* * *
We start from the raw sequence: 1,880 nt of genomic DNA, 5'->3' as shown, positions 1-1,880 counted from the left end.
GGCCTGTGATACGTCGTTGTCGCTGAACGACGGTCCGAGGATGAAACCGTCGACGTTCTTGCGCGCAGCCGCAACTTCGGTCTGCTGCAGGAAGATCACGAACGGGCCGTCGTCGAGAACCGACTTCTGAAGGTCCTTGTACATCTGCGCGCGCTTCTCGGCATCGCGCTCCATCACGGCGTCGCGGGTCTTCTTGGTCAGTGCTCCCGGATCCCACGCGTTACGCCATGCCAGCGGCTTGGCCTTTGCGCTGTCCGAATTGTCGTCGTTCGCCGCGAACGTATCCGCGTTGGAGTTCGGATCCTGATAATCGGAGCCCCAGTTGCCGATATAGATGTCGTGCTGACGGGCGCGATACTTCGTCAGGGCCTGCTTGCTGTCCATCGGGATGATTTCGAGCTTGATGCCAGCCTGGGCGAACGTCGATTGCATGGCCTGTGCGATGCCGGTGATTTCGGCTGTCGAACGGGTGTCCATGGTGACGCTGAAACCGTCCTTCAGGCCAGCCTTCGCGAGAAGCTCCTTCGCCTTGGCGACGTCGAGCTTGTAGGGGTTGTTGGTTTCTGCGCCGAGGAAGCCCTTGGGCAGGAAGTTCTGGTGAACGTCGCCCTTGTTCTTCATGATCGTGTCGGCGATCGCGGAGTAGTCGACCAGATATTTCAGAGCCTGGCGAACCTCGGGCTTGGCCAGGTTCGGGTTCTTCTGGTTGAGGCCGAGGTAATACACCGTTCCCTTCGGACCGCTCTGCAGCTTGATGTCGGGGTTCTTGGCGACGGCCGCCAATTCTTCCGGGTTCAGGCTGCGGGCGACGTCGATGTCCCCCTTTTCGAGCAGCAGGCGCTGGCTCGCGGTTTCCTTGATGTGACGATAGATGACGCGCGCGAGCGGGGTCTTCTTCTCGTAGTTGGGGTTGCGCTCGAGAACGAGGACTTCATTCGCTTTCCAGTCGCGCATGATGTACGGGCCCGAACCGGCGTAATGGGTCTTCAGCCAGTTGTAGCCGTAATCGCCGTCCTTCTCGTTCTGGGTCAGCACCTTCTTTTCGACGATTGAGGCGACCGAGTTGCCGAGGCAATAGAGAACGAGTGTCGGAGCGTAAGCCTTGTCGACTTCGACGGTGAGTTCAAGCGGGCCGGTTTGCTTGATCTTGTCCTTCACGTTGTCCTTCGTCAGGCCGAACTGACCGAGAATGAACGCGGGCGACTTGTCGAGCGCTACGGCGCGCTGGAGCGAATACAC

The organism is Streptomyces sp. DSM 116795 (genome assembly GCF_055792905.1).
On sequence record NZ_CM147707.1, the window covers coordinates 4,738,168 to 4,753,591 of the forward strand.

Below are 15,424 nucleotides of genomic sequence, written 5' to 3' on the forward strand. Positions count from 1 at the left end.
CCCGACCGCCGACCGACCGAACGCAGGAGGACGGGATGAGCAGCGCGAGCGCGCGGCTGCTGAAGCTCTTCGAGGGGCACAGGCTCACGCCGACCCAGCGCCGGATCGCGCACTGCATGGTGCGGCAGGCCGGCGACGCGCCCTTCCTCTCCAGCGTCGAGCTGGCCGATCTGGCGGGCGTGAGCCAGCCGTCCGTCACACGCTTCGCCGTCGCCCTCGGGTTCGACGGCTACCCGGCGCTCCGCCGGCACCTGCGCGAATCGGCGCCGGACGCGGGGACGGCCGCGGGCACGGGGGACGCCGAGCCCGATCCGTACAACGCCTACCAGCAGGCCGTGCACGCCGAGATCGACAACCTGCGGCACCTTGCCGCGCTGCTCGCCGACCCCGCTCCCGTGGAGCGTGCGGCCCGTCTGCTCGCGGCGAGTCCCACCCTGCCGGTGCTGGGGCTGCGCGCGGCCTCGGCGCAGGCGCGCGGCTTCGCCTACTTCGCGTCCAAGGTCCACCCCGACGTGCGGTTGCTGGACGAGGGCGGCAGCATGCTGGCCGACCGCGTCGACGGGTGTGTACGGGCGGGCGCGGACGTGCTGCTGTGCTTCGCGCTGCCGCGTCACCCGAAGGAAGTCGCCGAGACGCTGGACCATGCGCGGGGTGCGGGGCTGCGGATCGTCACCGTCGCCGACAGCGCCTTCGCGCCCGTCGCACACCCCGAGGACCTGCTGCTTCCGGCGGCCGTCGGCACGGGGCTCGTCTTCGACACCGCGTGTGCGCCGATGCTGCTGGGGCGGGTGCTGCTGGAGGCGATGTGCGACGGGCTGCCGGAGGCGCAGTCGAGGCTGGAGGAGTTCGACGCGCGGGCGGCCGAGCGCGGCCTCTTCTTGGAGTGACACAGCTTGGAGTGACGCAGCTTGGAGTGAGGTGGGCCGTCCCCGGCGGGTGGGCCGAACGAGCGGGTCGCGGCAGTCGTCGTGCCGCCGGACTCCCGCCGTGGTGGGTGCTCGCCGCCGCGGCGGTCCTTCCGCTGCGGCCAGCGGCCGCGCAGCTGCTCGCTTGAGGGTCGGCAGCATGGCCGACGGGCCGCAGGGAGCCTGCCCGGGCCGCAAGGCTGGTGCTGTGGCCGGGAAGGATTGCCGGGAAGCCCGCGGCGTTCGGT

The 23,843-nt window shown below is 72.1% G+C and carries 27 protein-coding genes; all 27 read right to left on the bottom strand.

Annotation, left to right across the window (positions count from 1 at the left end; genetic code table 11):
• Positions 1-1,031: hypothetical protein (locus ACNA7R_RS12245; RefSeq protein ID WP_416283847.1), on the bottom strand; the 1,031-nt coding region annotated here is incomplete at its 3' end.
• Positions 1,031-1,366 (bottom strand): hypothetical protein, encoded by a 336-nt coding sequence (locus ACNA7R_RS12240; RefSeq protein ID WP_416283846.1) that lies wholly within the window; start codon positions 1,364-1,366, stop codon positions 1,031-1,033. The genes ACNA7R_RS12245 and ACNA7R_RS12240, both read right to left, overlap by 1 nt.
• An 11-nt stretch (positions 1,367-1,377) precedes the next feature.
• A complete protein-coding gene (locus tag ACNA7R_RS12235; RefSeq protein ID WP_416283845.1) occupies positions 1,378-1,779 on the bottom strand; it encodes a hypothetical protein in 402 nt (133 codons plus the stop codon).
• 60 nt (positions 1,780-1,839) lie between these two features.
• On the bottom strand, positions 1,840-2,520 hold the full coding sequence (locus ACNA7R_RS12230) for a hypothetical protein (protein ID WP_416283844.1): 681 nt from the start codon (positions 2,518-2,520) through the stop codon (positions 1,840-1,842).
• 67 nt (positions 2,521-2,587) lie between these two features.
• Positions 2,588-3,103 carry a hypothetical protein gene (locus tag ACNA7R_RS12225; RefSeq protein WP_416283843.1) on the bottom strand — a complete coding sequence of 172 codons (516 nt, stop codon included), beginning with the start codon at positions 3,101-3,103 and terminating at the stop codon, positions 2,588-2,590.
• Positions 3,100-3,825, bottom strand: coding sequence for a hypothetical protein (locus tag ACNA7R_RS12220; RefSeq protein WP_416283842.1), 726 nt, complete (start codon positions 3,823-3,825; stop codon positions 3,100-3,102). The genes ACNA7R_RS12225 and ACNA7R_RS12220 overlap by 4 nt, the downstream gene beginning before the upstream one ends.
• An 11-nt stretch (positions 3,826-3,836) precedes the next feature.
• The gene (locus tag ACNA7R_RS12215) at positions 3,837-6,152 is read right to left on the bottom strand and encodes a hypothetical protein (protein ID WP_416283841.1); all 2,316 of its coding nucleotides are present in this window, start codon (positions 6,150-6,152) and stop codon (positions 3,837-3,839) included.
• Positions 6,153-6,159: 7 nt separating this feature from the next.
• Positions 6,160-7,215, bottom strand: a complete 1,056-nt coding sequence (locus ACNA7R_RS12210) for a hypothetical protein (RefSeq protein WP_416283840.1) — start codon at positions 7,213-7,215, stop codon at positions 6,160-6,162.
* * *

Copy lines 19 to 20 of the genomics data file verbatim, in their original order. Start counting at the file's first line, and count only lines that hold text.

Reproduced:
• The gene (locus tag ACNA7R_RS12215) at positions 3,837-6,152 is read right to left on the bottom strand and encodes a hypothetical protein (protein ID WP_416283841.1); all 2,316 of its coding nucleotides are present in this window, start codon (positions 6,150-6,152) and stop codon (positions 3,837-3,839) included.
• Positions 6,153-6,159: 7 nt separating this feature from the next.